BackgroundCanada’s Newfoundland province is the oldest English-founded colony in North America, discovered in 1583, and though its capital and largest city, St. John’s (pop. 106,172), was not incorporated until the 20th century, it has been inhabited for hundreds of years. The people of St. John’s love this land, so taking care of it by recycling whenever possible is commonplace here. Resident participation continues to soar: 71% of residents utilize the local Curb It! curbside recycling program, saving the city more than half-a-million dollars in landfilling fees and recycling more than 11,000 tons of materials. Though carts or bins are absent here — opting instead for uniform blue see-through bags — the program is diverse, collecting many items at the curb and offering plenty of nearby solutions for the rest.
Materials recycledContainers bag Aluminum pie trays, aluminum baking trays, aluminum cans, steel/tin cans, milk/juice cartons, plastic trays and tubs, plastic food containers, plastic cleaning product containers, plastic toiletries containers, plastic bottles and Tetra Pak containers are accepted. All items must be rinsed and sealed in see-through blue bags. Paper items bag Newspapers, junk mail, flyers, magazines, catalogs, phone books, books (if hardcover, remove cover first), writing paper, computer paper, envelopes, paperboard, egg cartons, paper take-out drink trays and cardboard rolls can be sealed in see-through plastic bags. Corrugated cardboard can be sealed in the bag if it fits, or bundled to 2-foot by 2-foot by 1-foot size.
FrequencySt. John’s recycles at the curb on a biweekly basis. Recycling bags must be placed at the curb between 6 and 8 a.m. on collection day (limit 10; each must weigh less than 50 pounds). A collection area lookup tool is available online.
Other programsThough glass containers are not recycled at the curb, they can be collected and taken to any Green Depot in Newfoundland. For locations, click here. Bulky, recyclable metal items (including but not limited to bikes, appliances, pots and pans and lawnmowers) can be picked up free of charge at the curb from April to August. Appointment necessary — call 311 for details. The Residential Drop Off at the Robin Hood Bay Waste Management Facility (340 E. White Hills Rd.) is open to all St. John’s residents. Items that can be dropped off include recyclables, bulky metals and electronics. Open Tuesday through Saturday, from 8 a.m. to 4 p.m. For details, call 311. Household hazardous waste can also be taken to the RDO. Accepted items include motor oil, antifreeze, used cooking oil, oil-based and latex paints, fluorescent light bulbs, batteries, fire extinguishers, aerosol cans, propane tanks and much more. HHW items can be dropped off Wednesdays and Saturdays, from 8 a.m. to 4 p.m. Residential leaf waste can be taken year round to the RDO as well. A leaf-collection pilot program that ran in 2013 is currently being assessed. Christmas trees can be dropped off at the RDO from December 31 to the second week in January. They can also be dropped off at the Quidi Vidi Lake parking lot for the two weeks following the holiday. More information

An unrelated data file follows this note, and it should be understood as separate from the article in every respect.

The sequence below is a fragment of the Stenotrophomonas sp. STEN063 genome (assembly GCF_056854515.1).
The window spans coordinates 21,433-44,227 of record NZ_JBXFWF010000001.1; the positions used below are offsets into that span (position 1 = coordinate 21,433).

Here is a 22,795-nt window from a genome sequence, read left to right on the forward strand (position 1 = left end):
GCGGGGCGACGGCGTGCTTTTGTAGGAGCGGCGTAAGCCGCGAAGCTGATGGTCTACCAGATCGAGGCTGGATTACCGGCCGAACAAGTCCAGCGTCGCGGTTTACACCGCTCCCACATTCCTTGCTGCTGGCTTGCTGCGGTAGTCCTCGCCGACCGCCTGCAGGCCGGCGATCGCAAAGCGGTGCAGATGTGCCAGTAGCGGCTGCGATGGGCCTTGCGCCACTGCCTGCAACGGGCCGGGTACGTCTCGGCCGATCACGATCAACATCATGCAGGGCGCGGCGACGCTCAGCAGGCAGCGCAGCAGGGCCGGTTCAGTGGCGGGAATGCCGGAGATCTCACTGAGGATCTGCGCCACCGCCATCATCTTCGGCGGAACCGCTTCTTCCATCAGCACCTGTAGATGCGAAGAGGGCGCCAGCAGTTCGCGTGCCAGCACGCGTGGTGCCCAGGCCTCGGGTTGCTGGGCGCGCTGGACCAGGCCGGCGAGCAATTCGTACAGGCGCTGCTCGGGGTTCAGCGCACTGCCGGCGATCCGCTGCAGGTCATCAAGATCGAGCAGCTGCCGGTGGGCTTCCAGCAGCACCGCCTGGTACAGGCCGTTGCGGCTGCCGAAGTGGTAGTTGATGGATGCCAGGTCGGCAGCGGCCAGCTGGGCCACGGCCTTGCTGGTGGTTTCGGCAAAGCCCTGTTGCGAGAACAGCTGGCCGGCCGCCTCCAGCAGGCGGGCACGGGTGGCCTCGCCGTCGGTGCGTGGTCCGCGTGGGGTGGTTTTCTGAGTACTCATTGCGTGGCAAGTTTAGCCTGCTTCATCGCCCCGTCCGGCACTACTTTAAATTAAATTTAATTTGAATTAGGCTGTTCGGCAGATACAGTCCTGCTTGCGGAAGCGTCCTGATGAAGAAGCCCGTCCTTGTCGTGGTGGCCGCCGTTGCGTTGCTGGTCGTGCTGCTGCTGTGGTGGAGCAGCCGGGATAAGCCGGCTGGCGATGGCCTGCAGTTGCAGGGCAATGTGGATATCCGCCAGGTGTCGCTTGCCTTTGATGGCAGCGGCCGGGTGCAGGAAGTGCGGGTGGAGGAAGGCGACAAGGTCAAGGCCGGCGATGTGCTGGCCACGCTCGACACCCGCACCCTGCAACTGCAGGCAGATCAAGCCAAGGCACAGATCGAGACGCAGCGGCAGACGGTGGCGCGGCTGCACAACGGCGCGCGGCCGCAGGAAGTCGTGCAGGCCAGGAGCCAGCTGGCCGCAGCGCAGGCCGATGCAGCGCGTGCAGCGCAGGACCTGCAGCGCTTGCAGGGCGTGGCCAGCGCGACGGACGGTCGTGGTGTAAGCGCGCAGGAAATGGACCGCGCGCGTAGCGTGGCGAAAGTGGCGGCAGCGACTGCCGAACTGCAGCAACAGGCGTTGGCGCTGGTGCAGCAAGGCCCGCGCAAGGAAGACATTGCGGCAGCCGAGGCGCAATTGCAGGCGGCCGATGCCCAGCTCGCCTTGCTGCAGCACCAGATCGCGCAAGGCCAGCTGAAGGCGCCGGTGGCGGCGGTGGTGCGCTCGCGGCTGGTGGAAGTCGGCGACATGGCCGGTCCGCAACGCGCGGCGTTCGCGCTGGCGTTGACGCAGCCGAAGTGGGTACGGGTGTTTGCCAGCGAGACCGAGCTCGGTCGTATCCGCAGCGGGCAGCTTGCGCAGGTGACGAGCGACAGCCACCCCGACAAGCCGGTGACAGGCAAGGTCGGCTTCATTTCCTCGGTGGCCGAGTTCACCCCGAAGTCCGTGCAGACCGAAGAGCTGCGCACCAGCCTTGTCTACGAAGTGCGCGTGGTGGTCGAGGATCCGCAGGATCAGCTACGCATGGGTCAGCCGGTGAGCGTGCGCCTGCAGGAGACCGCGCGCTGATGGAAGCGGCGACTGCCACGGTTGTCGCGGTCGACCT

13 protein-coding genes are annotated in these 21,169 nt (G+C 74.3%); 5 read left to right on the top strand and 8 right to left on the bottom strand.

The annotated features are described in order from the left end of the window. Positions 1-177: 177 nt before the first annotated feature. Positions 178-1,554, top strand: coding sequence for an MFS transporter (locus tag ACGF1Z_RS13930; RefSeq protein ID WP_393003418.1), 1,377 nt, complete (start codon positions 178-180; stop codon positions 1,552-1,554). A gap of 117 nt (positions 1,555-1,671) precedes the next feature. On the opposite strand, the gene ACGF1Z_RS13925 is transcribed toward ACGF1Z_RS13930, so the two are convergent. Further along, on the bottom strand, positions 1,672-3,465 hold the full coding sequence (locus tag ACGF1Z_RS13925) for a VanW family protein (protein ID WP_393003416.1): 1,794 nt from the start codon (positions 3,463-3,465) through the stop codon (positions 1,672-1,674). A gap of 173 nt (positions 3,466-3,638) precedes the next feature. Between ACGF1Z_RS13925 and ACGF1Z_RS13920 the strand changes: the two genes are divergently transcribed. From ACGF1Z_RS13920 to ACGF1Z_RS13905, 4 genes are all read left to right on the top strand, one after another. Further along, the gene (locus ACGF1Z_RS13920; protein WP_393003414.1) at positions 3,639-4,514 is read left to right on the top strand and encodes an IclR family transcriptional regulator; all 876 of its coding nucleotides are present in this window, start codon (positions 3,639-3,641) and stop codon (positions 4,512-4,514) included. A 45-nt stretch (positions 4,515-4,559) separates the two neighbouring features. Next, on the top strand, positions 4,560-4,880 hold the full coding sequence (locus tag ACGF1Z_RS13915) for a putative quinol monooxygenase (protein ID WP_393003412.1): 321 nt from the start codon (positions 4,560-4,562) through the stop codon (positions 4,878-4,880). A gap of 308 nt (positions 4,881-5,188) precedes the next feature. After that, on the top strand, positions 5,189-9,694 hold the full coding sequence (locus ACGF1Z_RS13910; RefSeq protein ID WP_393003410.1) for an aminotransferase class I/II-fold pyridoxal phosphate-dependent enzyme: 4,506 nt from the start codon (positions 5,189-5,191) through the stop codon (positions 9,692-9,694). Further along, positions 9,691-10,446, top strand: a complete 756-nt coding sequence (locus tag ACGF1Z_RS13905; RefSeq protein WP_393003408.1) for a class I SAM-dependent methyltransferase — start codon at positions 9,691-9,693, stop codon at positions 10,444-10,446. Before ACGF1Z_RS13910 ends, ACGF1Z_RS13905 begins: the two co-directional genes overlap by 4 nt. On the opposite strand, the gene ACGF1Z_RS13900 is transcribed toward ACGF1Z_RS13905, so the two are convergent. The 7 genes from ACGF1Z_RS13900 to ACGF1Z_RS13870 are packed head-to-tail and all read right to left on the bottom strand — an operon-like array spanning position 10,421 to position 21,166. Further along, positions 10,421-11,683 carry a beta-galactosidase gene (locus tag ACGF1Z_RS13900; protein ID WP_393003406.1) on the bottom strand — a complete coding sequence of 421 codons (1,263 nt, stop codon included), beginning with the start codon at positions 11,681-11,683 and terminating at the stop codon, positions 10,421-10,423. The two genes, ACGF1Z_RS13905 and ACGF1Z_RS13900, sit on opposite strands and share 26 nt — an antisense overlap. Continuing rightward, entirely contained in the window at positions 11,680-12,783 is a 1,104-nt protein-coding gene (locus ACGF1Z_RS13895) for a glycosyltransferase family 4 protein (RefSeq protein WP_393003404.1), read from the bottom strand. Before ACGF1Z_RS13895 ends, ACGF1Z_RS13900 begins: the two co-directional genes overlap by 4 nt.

Visit the Curb It! St. John’s website for more recycling program info.